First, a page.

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Keywords:

  • Douglas;
  • ethics;
  • feminist;
  • Foucault;
  • poststructural;
  • sexual health;
  • women’s health

Abstract

  1. Top of page
  2. Abstract
  3. Health, Lifestyle Choice and Moral Culpability
  4. Viral STIs and ‘Dirt’
  5. Methods
  6. Results
  7. Discussion
  8. Conclusion
  9. Acknowledgements
  10. References

Sexually transmitted infections (STIs) are socially constructed as more ‘dirty’ than other gynaecological conditions. This article analyses women’s accounts of interactions with clinicians, subsequent to a diagnosis of genital herpes simplex virus or human papilloma virus. Women conceptualised consultations as a ‘moral event,’ different from other consultations. This moral component is highlighted drawing on Foucault’s notion of ‘the confessional.’ Additionally, Douglas’ anthropological construction of ‘dirt’ is used to consider why these consultations are ‘confessional’ experiences. Email interviews were conducted with 26 women diagnosed with a viral STI and 12 sexual health clinicians. Data were analysed thematically using a feminist, poststructuralist approach. Findings indicated that discourses of morality shape sexual health consultations. Five themes were identified in relation to the moral ‘work’ in clinical consultations about a viral STI diagnosis: the particular ‘dirtiness’ of viral STIs, clinicians as moral agents, the ‘non-judgmental’ clinician, women juggling truth-telling and risk and clinicians prescribing moral work. Clinicians support and educate women more effectively if they recognise subjective, moral aspects of sexual health consultations rather than assuming that effective clinical teaching is rational, scientific and non-judgmental.

Clinicians working in sexual and women’s health act routinely, although most often unintentionally, as moral educators. The argument presented in this article is that moral ‘work’ is integral to clinical conversations, not reserved for overt ethical dilemmas. Morality talk is not necessarily detrimental and rather may be experienced as a desirable dimension of consultations. Discourses shaping the moral meaning of the two most common viral sexually transmitted infections (STIs), human papilloma virus (HPV) and herpes simplex virus (HSV) are explored. Both viruses are endemic internationally (Burchell et al. 2006; Looker et al. 2008). Considerable literature examines the social stigma associated with viral STIs that contrasts with the medical categorisation of these infections as endemic and predominantly relatively innocuous (cf. Bickford et al. 2007; Waller et al. 2007).

Given the burden of stigmatised conditions, sexual health clinicians attempt to counter stigma by proffering ‘truths’ from medical science to ‘normalise’ viral STIs (Cook 2012b). In effect, well-intentioned re-framing dismisses historical and contemporary social and medical links between STIs and morality. Lupton asserts that ‘[w]hile medicine is predicated on scientific principles of objectivity and the ethical tenet of altruism, moral values are suffused throughout the medical encounter’ (2003, 134). Although medical teaching ostensibly constitutes viral STIs in scientific, objective terms, sexual health education is shaped by a moral orientation (Galvin 2002).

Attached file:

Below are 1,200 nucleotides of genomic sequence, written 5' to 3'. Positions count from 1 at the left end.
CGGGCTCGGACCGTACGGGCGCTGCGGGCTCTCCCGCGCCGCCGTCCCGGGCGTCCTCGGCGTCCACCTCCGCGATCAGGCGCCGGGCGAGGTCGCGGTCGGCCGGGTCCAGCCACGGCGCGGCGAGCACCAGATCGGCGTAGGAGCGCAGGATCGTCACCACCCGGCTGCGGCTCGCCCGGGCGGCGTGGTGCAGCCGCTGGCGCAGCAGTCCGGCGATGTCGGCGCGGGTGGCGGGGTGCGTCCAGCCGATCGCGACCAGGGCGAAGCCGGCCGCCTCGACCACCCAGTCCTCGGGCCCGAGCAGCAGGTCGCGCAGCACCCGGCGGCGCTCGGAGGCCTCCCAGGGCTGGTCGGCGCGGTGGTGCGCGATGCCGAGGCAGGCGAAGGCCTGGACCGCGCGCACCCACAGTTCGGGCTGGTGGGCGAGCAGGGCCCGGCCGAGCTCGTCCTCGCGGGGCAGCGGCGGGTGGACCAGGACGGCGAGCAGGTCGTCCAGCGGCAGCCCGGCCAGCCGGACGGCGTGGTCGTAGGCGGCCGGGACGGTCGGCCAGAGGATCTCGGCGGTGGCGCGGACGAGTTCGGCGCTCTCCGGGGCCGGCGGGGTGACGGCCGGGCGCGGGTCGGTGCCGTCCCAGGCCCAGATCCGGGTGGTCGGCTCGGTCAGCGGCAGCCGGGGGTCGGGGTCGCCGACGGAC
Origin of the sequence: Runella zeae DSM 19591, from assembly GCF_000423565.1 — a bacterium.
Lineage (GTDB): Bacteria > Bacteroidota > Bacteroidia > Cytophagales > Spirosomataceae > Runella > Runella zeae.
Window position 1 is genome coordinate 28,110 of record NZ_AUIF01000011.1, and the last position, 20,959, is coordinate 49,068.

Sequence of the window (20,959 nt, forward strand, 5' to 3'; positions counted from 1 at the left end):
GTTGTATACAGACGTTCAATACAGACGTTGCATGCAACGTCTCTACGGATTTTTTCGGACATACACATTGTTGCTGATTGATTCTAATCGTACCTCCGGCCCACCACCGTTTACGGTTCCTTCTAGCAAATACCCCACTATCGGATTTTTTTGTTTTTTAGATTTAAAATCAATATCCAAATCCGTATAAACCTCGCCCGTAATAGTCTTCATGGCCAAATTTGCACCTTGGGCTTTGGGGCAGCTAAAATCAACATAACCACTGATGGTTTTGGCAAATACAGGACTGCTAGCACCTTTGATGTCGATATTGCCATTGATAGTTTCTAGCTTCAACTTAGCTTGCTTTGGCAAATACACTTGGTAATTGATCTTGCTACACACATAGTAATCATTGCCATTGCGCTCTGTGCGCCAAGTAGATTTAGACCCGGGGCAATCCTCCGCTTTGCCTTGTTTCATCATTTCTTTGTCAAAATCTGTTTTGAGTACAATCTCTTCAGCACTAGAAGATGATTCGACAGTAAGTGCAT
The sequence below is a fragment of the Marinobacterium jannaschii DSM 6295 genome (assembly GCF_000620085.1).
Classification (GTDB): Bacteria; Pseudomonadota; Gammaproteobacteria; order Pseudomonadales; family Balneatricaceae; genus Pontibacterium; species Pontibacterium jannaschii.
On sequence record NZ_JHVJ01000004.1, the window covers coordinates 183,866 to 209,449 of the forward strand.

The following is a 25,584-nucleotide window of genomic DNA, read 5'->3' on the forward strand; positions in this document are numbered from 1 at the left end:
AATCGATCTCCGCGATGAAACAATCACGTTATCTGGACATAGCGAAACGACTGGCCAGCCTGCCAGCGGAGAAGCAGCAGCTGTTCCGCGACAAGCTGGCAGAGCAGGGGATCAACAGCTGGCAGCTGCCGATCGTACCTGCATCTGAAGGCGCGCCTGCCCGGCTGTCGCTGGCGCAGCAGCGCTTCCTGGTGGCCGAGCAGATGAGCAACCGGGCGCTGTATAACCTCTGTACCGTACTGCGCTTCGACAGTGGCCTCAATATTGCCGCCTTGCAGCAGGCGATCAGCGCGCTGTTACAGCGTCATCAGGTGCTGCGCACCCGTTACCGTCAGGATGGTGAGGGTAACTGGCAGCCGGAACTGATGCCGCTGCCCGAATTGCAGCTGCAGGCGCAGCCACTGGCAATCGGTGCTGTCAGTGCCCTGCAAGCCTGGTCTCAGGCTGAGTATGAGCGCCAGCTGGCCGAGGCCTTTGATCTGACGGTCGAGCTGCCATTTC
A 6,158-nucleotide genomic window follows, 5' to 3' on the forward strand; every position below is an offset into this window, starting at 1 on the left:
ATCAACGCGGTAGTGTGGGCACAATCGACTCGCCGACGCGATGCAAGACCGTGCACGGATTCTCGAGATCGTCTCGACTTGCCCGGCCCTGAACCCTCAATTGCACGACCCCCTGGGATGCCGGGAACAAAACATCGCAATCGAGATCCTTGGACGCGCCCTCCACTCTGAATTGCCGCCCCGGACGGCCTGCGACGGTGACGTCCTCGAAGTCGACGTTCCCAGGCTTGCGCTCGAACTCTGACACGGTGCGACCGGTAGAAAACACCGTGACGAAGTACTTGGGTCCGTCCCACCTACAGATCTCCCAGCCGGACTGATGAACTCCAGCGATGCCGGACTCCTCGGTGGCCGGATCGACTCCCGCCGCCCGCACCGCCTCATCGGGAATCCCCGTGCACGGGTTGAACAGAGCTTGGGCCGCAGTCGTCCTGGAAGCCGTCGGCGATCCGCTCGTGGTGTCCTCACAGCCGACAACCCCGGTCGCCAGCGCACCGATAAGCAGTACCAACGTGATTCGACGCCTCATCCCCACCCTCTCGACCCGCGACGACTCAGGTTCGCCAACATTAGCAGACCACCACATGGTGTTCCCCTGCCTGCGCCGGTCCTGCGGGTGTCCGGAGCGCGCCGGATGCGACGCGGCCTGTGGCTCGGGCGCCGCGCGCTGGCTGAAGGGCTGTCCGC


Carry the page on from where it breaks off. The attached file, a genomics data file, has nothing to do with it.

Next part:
Clinicians have a powerful role in shaping moral meaning. Foucault’s notion of ‘the confessional’ is used to examine how the morality of sexual health suffuses consultations, and yet for the most part goes unnoticed. Foucault described the confessor as ‘the authority who requires the confession, prescribes and appreciates it, and intervenes in order to judge, punish, forgive, console, and reconcile’ (1976, 61). Confession occurs within a power relation that may produce feelings of relief and well-being. Foucault emphasised that patients’ willingness to disclose is part of the western cultural obligation to tell the truth about matters considered private. ‘It is no longer a question of simply saying what was done – the sexual act – and how it was done; but of reconstructing, in and around the act’ (1976, 63). Engrained confessional practices are evident in the work of sexual health clinics (Pryce 2000). As these are normative behaviours within healthcare, they are most often invisible to clinicians and patients.

Health, Lifestyle Choice and Moral Culpability

  1. Top of page
  2. Abstract
  3. Health, Lifestyle Choice and Moral Culpability
  4. Viral STIs and ‘Dirt’
  5. Methods
  6. Results
  7. Discussion
  8. Conclusion
  9. Acknowledgements
  10. References

Pairing of health and morality in western societies has relevance in the construction of beliefs about acquiring infection. This context shapes Foucault’s analysis of sex, morals and sexual health care. Although scientific medicine has displaced earlier beliefs about disease caused by corrupt morals, health policies and promotion serve to re-moralise illness (Hatty and Hatty 1999; Cheek 2008). Current public health interventions are focussed on risk factors linked to individuals’ behaviour and ‘lifestyle choices’ (Leichter 2003). Although risk factors attributable to conditions beyond individuals’ control are recognised, more credence is given to beliefs that ill-health is self-inflicted (Leichter 1997). The meaning people make of viral STIs readily links with beliefs about individuals’ morality rather than drawing from epidemiological explanations.

Viral STIs and ‘Dirt’

  1. Top of page
  2. Abstract
  3. Health, Lifestyle Choice and Moral Culpability